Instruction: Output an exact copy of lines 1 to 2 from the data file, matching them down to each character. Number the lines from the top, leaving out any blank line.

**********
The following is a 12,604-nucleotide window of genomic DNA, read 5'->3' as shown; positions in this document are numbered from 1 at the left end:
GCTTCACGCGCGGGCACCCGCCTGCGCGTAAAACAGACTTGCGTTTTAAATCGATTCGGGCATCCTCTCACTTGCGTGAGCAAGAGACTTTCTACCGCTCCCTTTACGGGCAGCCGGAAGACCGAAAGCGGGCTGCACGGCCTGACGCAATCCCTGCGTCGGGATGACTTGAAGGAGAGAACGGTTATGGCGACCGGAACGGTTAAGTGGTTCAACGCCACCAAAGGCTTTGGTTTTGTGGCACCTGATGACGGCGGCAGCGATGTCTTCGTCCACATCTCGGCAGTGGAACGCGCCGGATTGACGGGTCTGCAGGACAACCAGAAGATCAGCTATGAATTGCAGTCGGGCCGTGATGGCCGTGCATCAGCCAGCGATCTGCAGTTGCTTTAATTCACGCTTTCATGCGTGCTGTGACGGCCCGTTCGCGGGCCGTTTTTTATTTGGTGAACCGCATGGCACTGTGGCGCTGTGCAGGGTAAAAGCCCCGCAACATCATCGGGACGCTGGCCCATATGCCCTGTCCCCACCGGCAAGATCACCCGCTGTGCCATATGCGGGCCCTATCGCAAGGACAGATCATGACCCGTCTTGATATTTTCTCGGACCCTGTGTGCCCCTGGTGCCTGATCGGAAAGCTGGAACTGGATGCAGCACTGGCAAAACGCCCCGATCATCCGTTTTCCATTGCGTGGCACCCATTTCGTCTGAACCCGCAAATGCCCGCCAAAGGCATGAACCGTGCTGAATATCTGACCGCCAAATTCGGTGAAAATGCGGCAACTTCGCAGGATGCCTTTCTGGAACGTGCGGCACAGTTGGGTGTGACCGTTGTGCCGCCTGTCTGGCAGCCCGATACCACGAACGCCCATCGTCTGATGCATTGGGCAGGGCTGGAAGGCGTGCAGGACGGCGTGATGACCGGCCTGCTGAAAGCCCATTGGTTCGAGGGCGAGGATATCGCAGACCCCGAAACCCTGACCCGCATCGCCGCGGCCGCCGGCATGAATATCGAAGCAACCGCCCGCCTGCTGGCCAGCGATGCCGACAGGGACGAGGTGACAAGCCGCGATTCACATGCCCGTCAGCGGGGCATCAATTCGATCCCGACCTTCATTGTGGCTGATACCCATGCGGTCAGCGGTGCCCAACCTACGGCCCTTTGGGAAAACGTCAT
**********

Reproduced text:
The following is a 12,604-nucleotide window of genomic DNA, read 5'->3' as shown; positions in this document are numbered from 1 at the left end:
GCTTCACGCGCGGGCACCCGCCTGCGCGTAAAACAGACTTGCGTTTTAAATCGATTCGGGCATCCTCTCACTTGCGTGAGCAAGAGACTTTCTACCGCTCCCTTTACGGGCAGCCGGAAGACCGAAAGCGGGCTGCACGGCCTGACGCAATCCCTGCGTCGGGATGACTTGAAGGAGAGAACGGTTATGGCGACCGGAACGGTTAAGTGGTTCAACGCCACCAAAGGCTTTGGTTTTGTGGCACCTGATGACGGCGGCAGCGATGTCTTCGTCCACATCTCGGCAGTGGAACGCGCCGGATTGACGGGTCTGCAGGACAACCAGAAGATCAGCTATGAATTGCAGTCGGGCCGTGATGGCCGTGCATCAGCCAGCGATCTGCAGTTGCTTTAATTCACGCTTTCATGCGTGCTGTGACGGCCCGTTCGCGGGCCGTTTTTTATTTGGTGAACCGCATGGCACTGTGGCGCTGTGCAGGGTAAAAGCCCCGCAACATCATCGGGACGCTGGCCCATATGCCCTGTCCCCACCGGCAAGATCACCCGCTGTGCCATATGCGGGCCCTATCGCAAGGACAGATCATGACCCGTCTTGATATTTTCTCGGACCCTGTGTGCCCCTGGTGCCTGATCGGAAAGCTGGAACTGGATGCAGCACTGGCAAAACGCCCCGATCATCCGTTTTCCATTGCGTGGCACCCATTTCGTCTGAACCCGCAAATGCCCGCCAAAGGCATGAACCGTGCTGAATATCTGACCGCCAAATTCGGTGAAAATGCGGCAACTTCGCAGGATGCCTTTCTGGAACGTGCGGCACAGTTGGGTGTGACCGTTGTGCCGCCTGTCTGGCAGCCCGATACCACGAACGCCCATCGTCTGATGCATTGGGCAGGGCTGGAAGGCGTGCAGGACGGCGTGATGACCGGCCTGCTGAAAGCCCATTGGTTCGAGGGCGAGGATATCGCAGACCCCGAAACCCTGACCCGCATCGCCGCGGCCGCCGGCATGAATATCGAAGCAACCGCCCGCCTGCTGGCCAGCGATGCCGACAGGGACGAGGTGACAAGCCGCGATTCACATGCCCGTCAGCGGGGCATCAATTCGATCCCGACCTTCATTGTGGCTGATACCCATGCGGTCAGCGGTGCCCAACCTACGGCCCTTTGGGAAAACGTCAT